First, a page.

Judge Finds the Fatal Flaw in Trump Project’s Pennsylvania Case

 Judge Finds the Fatal Flaw in Trump Project’s Pennsylvania Case
President Donald Trump in journalism room of the White Home, November 20, 2020( Carlos Barria/Reuters)

The project’s post-election claim was tossed, just before the commonwealth’s certification deadline.

A federal court has thrown out the Trump campaign’s claim in Pennsylvania, which challenged presumptive President-elect Joe Biden’s victory in the commonwealth. In so doing, district judge Matthew Brann refused the campaign’s eleventh-hour attempt to file a new grievance that would have restored election scams claims the Trump project had abandoned a couple of days earlier. (I described the suit here, and discussed the Trump project’s last-ditch effort to change it here)

Judge Brann’s 37- page opinion states a variety of factors for dismissing the case. The majority of them are directed toward the grievances of two specific complainants– voters who declared that their ballots had been poorly discounted. By contrast, the court found that the Trump project had no standing to take legal action against, having actually presumed no evidence that President Trump was harmed in any cognizable method by the way in which the election was performed in Pennsylvania.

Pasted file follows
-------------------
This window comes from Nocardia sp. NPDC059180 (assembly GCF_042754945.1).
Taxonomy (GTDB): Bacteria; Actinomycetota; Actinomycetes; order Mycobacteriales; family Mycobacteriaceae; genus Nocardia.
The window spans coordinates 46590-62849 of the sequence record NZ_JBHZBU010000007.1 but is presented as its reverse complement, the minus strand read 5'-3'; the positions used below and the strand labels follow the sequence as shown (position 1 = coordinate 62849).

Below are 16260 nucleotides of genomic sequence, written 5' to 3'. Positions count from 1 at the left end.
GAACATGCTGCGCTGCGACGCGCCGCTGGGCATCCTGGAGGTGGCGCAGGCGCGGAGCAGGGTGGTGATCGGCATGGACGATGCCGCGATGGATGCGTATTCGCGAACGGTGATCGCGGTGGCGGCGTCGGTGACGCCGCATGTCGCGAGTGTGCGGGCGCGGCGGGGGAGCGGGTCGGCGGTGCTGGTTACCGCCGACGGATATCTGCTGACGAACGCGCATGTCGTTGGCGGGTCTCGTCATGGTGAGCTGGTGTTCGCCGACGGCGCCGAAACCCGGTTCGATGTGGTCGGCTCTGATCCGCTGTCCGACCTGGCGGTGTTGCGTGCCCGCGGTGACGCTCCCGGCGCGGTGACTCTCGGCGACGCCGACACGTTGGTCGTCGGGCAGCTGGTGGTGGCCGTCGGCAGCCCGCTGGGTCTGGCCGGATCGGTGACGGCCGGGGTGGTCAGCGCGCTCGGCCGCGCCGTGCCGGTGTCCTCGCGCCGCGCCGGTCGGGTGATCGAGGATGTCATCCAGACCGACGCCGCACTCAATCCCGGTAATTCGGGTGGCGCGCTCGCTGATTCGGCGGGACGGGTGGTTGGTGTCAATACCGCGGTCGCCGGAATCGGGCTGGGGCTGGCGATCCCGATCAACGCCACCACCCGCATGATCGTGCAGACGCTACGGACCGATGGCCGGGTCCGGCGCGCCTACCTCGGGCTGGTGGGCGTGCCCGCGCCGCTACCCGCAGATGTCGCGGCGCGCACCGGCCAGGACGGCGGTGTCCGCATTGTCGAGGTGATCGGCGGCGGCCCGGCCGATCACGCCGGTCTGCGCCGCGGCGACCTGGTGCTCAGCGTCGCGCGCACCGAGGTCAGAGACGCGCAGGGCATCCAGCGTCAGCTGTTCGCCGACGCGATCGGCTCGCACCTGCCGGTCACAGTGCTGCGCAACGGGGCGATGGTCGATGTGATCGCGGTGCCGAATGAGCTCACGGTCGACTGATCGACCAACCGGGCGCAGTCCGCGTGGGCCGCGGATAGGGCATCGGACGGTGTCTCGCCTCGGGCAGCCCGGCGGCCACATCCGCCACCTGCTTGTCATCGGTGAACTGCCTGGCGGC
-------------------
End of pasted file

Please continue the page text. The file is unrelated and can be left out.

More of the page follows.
At bottom, though, the court discovered that the fatal flaw in the event is the one that we have repeatedly stressed: The inequality between the harm alleged and the treatment sought.

As the judge discussed, even if one accepted the dubious property that the 2 citizens in concern were incorrectly denied the right to vote while others similarly situated were not, the commensurate relief would be for their votes to be counted.

That, however, was not the solution they sought. Rather, supported by the Trump campaign, the 2 citizens petitioned the court to stop Pennsylvania from certifying– on Monday as state law requires– the commonwealth’s election result, which had Biden winning by 83,000 votes. Brann countered:

Forbiding accreditation of the election results would not renew the Specific Plaintiffs’ right to vote. It would simply reject more than 6.8 million [Pennsylvanians] their right to vote. “Standing is determined based on the theory of damage and the specific relief asked for.” It is not “given in gross: A plaintiff’s remedy need to be tailored to redress the plaintiff’s specific injury.” Here, the response to revoked tallies is not to invalidate millions more. [Footnotes omitted.]

As we detailed on Friday, the case was in an odd posture.

In submitting its initial complaint on November 9, the Trump campaign declared comprehensive vote fraud, relying primarily on the allegation that Republican poll-w

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Redak staff

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